Brown:  In the fall of 2008, the whole financial system was stressed. So, we were concerned with the stability of our counterparties. So, we spent a lot of time with those counterparties and examined their CDS rates and so forth. I remember at one point, two senior executives from some firm we did business with came into our New York City office to meet with us. They assured us that the funds we had in our margin account were safe with them. And I was inclined to believe them. Why not? But after the meeting, Jim said, “Peter, they wouldn’t have come to our office. They wouldn’t have requested the meeting unless they were in real trouble. It’s time to get out.” So, we did. And Jim was right because shortly thereafter, that firm just disappeared. 

Examples of automation and innovation within RenTec

Brown: When we got control of the New York office, the first thing I did was to walk around that office, find out what everyone was doing. And what I found was that many people were doing jobs that could be automated. So, we set out on a massive campaign to automate our back-office operations. We moved from checks and wires to SWIFT and ACH. We replicated counterparties margin calculations. We built a large legal database that could be accessed by computers to fill out regulatory forms. We brought in AI systems to automatically read and pay invoices. We automated the treasury department so that cash and margin needs could be managed by computers instead of humans. My point of view was that Stony Brook produces a huge list of transactions and New York City produces monthly statements, K1s, and government filings. And I just didn’t see why humans need to be involved in the process of translating trades to monthly statements. Now, 13 years later, we’re not done yet. And I’m embarrassed to admit that we still even have a few people who use Excel. But we’re getting there. In fact, I was told recently that we’ve eliminated 97 percent of the spreadsheets that had originally been used in the company.

Stories about risk management

March 2000 — Dot Com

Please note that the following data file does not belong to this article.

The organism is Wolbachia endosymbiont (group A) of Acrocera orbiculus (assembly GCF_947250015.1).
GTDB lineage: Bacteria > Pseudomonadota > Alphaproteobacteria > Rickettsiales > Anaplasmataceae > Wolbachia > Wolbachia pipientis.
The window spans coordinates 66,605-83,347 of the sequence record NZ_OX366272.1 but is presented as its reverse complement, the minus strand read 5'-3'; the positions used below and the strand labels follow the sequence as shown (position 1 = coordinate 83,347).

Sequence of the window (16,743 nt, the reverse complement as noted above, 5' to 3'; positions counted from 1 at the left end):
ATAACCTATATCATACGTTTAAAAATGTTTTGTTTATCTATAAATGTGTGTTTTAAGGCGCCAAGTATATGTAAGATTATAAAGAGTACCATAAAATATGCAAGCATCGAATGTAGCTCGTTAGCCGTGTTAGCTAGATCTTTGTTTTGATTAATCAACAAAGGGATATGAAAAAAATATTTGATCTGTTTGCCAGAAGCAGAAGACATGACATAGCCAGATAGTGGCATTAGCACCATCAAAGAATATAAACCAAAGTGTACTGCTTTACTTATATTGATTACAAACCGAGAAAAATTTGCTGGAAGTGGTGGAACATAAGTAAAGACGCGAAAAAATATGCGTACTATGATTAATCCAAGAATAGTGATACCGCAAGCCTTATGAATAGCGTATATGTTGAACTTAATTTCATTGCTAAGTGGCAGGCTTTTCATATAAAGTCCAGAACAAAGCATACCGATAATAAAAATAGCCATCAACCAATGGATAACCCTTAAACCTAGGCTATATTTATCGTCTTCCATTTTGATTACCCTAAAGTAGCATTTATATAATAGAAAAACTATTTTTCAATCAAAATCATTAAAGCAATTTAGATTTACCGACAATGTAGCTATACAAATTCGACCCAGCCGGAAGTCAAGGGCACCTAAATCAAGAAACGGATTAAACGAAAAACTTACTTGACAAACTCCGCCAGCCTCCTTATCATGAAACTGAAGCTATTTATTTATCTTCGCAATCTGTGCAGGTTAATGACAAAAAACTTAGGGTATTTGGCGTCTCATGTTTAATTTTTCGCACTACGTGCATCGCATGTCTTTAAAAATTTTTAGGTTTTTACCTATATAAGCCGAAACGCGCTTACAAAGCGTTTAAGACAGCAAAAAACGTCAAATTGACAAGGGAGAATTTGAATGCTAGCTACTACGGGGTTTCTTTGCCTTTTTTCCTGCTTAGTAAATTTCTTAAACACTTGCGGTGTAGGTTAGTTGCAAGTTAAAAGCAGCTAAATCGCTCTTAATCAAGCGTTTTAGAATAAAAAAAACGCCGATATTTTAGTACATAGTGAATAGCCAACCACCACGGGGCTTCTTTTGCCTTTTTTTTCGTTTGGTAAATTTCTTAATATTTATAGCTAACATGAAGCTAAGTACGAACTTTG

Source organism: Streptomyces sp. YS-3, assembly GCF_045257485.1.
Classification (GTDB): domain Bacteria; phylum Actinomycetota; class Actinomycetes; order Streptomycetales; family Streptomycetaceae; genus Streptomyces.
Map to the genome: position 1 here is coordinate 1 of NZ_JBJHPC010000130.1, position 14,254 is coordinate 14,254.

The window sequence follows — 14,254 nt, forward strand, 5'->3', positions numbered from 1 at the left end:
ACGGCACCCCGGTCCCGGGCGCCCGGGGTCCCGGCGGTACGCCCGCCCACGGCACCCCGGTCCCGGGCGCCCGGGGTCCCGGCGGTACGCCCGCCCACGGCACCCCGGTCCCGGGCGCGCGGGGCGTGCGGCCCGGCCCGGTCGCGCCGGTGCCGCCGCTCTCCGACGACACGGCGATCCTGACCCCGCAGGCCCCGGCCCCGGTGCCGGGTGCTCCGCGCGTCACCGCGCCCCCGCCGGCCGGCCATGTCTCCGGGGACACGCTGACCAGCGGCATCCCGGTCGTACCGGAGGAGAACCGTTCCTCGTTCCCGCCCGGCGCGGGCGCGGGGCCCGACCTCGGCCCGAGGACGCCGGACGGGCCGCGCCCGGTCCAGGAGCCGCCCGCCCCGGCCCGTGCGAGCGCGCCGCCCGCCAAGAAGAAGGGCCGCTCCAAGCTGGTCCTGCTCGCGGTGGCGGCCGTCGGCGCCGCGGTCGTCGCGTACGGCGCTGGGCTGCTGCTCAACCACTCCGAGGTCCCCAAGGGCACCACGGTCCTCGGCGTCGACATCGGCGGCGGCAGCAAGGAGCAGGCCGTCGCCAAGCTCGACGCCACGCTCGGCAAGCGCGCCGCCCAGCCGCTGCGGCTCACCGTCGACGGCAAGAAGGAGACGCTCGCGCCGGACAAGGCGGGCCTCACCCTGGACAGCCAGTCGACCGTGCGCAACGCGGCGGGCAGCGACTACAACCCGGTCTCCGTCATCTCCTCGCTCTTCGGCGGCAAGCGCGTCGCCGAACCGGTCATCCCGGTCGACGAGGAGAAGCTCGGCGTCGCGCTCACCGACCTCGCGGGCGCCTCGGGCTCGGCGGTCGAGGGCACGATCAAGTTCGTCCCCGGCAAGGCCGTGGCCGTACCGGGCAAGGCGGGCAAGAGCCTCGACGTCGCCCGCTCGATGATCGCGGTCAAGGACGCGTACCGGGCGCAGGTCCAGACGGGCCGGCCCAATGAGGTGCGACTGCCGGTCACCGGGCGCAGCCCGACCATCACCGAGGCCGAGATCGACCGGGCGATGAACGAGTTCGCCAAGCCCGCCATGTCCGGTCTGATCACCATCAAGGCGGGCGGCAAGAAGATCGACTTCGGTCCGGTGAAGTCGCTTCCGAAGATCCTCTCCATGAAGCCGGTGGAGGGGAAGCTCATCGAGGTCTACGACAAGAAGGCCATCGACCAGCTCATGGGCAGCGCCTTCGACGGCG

Brown: Let me start with March of 2000 when the dotcom bubble burst. We were doing extremely well back then. And we had large positions in the internet stocks. They were traded on NASDAQ. At one point the head of risk control came to me and said he was worried about the size of our NASDAQ positions. But I told him not to worry, the computer knew what it was doing. Then we took a big loss one day. So, I worked through the night trying to understand what was going on. The next day we took another big loss. And I, again, worked through that night. So, now it’s the third day and I hadn’t slept for, I don’t know, 48 or 50 hours. And I was sitting in a meeting with Jim and a few others when the head of production knocked on the door and asked to speak with me. I walked out of the meeting, and he told me we were down again by a large amount. So, I walked back in the meeting, and I must have turned white or something because Jim took one look at me and said, “It doesn’t look good.” Now, not having slept the previous two nights, I remember thinking I’m not sure I can get through this. But I really didn’t have much choice in the matter. And so, we got back to work and eventually we did get through it. A couple days later I went into Jim’s office and told him that I’d screwed up in not appreciating the risk we were taking and said that if he wanted me to resign, I would resign. But he responded, “Peter, quite the opposite. Now that you’ve been through such a stressful losing period, you’re far more valuable to me and to the firm than you were before.” Now, that response really tells you something about Jim Simons.